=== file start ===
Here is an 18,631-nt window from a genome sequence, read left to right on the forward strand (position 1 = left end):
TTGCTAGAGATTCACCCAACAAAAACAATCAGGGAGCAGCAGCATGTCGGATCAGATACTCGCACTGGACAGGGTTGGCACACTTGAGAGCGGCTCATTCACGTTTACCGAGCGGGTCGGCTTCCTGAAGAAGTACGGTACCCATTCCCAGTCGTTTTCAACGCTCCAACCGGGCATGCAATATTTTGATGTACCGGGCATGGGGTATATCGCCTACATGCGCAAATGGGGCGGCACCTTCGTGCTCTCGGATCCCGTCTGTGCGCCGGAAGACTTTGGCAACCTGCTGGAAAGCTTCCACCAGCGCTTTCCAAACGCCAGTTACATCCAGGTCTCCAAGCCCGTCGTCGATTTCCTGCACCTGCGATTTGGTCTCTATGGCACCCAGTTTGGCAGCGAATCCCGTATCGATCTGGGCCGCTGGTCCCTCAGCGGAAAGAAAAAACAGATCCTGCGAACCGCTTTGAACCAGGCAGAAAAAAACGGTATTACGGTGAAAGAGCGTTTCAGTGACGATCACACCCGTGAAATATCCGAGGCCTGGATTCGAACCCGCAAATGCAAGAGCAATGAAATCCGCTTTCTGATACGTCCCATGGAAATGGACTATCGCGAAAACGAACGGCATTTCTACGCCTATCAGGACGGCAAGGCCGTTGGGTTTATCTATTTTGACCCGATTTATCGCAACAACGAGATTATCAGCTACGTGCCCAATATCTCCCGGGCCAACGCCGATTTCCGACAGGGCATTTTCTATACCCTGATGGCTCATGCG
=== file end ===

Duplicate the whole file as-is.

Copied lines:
Here is an 18,631-nt window from a genome sequence, read left to right on the forward strand (position 1 = left end):
TTGCTAGAGATTCACCCAACAAAAACAATCAGGGAGCAGCAGCATGTCGGATCAGATACTCGCACTGGACAGGGTTGGCACACTTGAGAGCGGCTCATTCACGTTTACCGAGCGGGTCGGCTTCCTGAAGAAGTACGGTACCCATTCCCAGTCGTTTTCAACGCTCCAACCGGGCATGCAATATTTTGATGTACCGGGCATGGGGTATATCGCCTACATGCGCAAATGGGGCGGCACCTTCGTGCTCTCGGATCCCGTCTGTGCGCCGGAAGACTTTGGCAACCTGCTGGAAAGCTTCCACCAGCGCTTTCCAAACGCCAGTTACATCCAGGTCTCCAAGCCCGTCGTCGATTTCCTGCACCTGCGATTTGGTCTCTATGGCACCCAGTTTGGCAGCGAATCCCGTATCGATCTGGGCCGCTGGTCCCTCAGCGGAAAGAAAAAACAGATCCTGCGAACCGCTTTGAACCAGGCAGAAAAAAACGGTATTACGGTGAAAGAGCGTTTCAGTGACGATCACACCCGTGAAATATCCGAGGCCTGGATTCGAACCCGCAAATGCAAGAGCAATGAAATCCGCTTTCTGATACGTCCCATGGAAATGGACTATCGCGAAAACGAACGGCATTTCTACGCCTATCAGGACGGCAAGGCCGTTGGGTTTATCTATTTTGACCCGATTTATCGCAACAACGAGATTATCAGCTACGTGCCCAATATCTCCCGGGCCAACGCCGATTTCCGACAGGGCATTTTCTATACCCTGATGGCTCATGCG